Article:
If you are male and have not always been a hulking brute of a fellow, chances are that sometime in grade school you were challenged thus:
“You sayin’ something about my mother?”
Probably, but not necessarily, you knew the challenger, at least by reputation. It’s unlikely that you ever gave a thought to his mother, however, much less honored her with a remark. But suddenly there you are, on the wrong side of an affaire d’honneur.
Now that we’re grown up we recognize the scenario for what it was: a piece of street theatre, produced by the challenger in order to amuse and impress his invariably moronic followers.
In our victim-happy age it is too often forgotten that offense is taken rather than given and that taking it is a conscious choice. There are those who thrive on taking it in order to have occasion to demonstrate what they believe is their morally superior position.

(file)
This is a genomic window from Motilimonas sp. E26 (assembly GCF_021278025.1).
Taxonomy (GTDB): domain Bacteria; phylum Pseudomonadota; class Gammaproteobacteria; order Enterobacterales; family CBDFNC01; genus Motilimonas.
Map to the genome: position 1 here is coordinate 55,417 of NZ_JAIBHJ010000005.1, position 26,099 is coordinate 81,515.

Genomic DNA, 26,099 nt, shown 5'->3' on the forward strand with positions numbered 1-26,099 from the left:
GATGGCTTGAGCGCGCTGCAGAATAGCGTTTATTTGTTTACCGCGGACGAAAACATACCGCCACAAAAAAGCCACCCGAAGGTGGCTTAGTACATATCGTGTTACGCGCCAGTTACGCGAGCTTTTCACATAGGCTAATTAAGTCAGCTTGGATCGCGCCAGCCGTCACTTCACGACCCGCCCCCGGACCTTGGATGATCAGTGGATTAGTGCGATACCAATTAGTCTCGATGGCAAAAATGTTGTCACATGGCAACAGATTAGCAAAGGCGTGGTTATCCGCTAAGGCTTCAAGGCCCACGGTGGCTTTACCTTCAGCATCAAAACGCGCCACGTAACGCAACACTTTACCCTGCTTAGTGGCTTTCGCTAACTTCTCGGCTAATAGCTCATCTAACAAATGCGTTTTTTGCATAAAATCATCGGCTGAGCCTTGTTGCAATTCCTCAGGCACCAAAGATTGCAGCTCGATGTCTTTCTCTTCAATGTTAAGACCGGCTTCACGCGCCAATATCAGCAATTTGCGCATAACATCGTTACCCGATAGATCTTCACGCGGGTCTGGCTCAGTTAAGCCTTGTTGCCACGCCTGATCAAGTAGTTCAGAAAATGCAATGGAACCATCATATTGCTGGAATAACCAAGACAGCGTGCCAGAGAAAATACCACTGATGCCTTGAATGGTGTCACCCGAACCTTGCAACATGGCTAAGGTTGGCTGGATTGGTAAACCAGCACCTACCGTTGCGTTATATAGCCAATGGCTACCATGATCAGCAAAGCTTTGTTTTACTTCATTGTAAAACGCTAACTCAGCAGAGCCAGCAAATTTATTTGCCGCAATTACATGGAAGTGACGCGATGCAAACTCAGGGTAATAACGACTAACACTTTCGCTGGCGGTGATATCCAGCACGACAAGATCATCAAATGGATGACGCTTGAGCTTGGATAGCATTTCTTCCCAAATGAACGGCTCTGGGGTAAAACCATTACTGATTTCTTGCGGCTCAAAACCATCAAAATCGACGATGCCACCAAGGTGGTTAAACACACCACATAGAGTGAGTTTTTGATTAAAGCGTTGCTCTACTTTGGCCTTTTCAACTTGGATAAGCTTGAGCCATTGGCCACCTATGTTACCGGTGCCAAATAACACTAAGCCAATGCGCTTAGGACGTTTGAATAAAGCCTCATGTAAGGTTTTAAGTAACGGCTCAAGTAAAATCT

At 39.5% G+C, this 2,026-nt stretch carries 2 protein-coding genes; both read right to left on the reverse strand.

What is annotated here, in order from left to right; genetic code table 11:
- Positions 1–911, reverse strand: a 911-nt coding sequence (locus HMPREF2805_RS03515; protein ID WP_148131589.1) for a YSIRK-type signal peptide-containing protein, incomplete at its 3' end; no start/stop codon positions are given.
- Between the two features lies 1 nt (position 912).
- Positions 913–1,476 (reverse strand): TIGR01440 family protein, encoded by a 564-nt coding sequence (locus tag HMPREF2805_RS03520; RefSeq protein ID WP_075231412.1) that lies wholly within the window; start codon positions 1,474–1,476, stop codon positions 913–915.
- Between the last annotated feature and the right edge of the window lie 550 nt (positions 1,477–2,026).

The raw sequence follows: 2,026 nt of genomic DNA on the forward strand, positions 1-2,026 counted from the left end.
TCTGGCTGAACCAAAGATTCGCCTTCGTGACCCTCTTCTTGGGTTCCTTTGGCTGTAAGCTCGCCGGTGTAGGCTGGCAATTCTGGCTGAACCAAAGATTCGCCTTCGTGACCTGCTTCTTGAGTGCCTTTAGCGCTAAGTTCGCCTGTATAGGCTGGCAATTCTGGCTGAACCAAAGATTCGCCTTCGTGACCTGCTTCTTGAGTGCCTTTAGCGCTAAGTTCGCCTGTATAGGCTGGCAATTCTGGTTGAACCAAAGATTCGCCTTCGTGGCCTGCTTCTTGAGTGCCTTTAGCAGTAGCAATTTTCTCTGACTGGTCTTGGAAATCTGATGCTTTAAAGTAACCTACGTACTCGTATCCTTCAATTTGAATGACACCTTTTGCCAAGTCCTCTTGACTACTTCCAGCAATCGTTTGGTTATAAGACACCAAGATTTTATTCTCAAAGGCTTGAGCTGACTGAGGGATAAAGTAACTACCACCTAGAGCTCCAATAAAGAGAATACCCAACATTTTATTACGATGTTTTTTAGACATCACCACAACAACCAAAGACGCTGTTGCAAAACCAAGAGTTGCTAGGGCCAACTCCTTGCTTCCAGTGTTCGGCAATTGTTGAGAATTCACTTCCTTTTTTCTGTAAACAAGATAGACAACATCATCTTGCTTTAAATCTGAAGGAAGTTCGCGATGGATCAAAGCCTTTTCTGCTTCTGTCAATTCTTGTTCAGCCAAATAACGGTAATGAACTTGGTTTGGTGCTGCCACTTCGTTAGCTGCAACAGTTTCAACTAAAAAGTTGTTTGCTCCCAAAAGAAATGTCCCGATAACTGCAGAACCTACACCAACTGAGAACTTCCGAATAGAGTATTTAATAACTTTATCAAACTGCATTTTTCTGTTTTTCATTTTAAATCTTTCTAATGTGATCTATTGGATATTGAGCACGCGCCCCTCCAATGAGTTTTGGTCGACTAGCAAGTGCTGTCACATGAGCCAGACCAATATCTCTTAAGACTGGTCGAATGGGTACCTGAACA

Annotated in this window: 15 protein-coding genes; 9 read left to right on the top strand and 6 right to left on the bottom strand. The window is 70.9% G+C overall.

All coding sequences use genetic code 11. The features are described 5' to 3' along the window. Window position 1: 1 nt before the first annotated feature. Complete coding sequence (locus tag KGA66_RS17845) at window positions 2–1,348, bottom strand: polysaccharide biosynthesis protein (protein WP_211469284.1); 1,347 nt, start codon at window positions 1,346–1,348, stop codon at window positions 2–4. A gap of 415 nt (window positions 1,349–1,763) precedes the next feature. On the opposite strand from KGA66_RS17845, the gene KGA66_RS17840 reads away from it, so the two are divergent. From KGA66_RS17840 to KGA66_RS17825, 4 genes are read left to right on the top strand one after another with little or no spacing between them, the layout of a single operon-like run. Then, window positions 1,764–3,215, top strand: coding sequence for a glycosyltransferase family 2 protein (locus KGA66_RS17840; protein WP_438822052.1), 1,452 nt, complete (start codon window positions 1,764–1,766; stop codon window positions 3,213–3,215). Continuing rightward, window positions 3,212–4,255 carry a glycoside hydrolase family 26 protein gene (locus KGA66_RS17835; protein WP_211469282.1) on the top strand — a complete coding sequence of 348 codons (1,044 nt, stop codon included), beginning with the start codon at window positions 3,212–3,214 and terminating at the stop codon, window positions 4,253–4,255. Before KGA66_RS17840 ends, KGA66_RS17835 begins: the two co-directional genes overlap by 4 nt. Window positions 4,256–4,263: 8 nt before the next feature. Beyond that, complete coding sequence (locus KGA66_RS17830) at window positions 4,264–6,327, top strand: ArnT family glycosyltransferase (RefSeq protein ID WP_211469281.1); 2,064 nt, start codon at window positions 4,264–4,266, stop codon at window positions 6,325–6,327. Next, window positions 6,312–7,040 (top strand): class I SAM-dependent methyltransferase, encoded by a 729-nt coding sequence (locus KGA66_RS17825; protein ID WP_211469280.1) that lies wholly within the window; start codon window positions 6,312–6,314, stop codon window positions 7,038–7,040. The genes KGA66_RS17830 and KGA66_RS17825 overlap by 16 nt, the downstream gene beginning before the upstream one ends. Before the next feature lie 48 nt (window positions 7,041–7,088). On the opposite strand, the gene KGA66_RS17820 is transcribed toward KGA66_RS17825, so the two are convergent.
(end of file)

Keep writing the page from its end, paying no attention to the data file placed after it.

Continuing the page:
Whereas sayin’ something about the schoolyard bully’s mother can get you a beating, sayin’ something about someone’s prophet can get you dead. The other difference is that you might be able to squirm out of the beating with only a slight loss of dignity, while you can avoid the death penalty only by yielding your liberty.
Some say that the liberty of speech and publication that is at stake ought to be seen as more theoretical in nature, subject to the very practical consideration that pushing it too far can lead to disaster. It’s a fair argument but, I think, a flawed one. It grants a veto to the crazed and violent among us, and a veto once granted to one species of insanity will surely be sought after by every other species.
Those who use satire and ridicule to keep the corrupt and the lunatic at bay merit our thanks, no matter how tasteless we in our secure fastidiousness may find their work.